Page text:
Philosophers have long claimed that the concept of beings who have to be caused by something logically implies the existence of a necessary thing causing those beings. You can get the divine attributes from there. This is using reason to gain clarity: although many things in life are mysterious, at least some things, including God’s existence, can be known with great logical force.

That’s a mere summary, but it does share in a venerable tradition among the greatest minds ever to live, including Plato, Aristotle, Augustine, Boethius, Aquinas, Maimonides, Avicenna, Leibniz, Clarke, and other philosophers today. You can see how many intellectual titans in the history of humanity thought not only that it is reasonable to believe in God, but also that God’s existence is logically entailed by the existence of anything. God’s existence, then, is not purely a matter of faith, but something many philosophers, then and now, consider a truth reachable by a consistent application of reason to common experience.

So it’s not necessary to doubt the existence of God just because you don’t know why he did something a certain way. To ask, “Why did God wait so long to create humanity?” is, in one sense, a perfectly good question, but in another sense, it reveals a misunderstanding of how to think about God.

For one thing, God is eternal. So there was no “waiting” on God’s part. All moments of creation are simultaneous to God in his eternity, so it is not as if God required an enormous amount of patience to get around to something more interesting. Also, it is not as if any of us had to wait, since (presumably) none of us existed until we were conceived—so who cares how much time predates us?

Whatever God’s reasons are for guiding our universe along its evolutionary timeline are probably not only something we cannot know (unless God tells us), but also something we should not expect to know. We are only one small (though extremely important) part of creation. So we should not expect to see such things, as seeing them would require a God’s-eye view. But keep this in mind: just because we do not see God’s reasons for why he created exactly as he did, that does not mean we see that God does not have reasons—let alone good reasons—for doing so. In fact, if we can see that God exists and has certain attributes (perfect wisdom, justice, and so on), then it is entailed that God does have reasons for creating the way he did—and good ones!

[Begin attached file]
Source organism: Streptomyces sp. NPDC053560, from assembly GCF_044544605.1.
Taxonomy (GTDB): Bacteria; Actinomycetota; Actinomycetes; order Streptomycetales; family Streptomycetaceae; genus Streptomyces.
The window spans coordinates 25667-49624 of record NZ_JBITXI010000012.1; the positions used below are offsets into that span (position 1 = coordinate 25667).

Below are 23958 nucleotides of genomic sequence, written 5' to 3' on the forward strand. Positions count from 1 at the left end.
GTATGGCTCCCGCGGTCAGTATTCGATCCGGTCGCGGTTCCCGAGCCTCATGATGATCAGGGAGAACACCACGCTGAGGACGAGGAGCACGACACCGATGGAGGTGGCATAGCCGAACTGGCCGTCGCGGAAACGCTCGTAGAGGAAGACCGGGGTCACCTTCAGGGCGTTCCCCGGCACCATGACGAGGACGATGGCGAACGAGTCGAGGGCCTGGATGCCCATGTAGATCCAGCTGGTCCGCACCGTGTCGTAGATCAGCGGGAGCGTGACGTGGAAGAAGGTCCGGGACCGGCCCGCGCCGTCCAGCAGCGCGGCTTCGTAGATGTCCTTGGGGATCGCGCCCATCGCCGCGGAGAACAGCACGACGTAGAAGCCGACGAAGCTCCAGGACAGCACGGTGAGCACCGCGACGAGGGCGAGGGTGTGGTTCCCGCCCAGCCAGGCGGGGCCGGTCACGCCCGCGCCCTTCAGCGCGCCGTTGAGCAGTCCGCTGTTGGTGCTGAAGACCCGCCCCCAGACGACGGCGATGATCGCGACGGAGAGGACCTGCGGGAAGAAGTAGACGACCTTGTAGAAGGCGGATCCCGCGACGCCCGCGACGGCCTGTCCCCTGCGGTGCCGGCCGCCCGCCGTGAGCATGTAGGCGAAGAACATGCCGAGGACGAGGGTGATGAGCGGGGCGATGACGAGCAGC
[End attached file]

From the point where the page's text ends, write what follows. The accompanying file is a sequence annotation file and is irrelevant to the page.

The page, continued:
This is the Flashlight Principle at play: using what is clear to shine light on what is unclear, and not allowing questions to turn into (irrational) doubt.

By keeping the Flashlight in hand, we can pursue questions from a position of confidence rather than anxiety, fretting that an undesirable answer may turn up—or even no answer at all. Further, the Flashlight Principle encourages humility and intellectual exploration. It hinges upon us being able to know at least some things, including some important things, like God’s existence, through reason alone . . . but also, we cannot know everything, nor should we expect to.

In other words, life will always have its mysteries, and that’s okay. With the Flashlight Principle, these mysteries can be sources for intellectual and spiritual growth rather than confusion or despair.

So keep that Flashlight handy and well charged. Darkness is less intimidating with a source of light.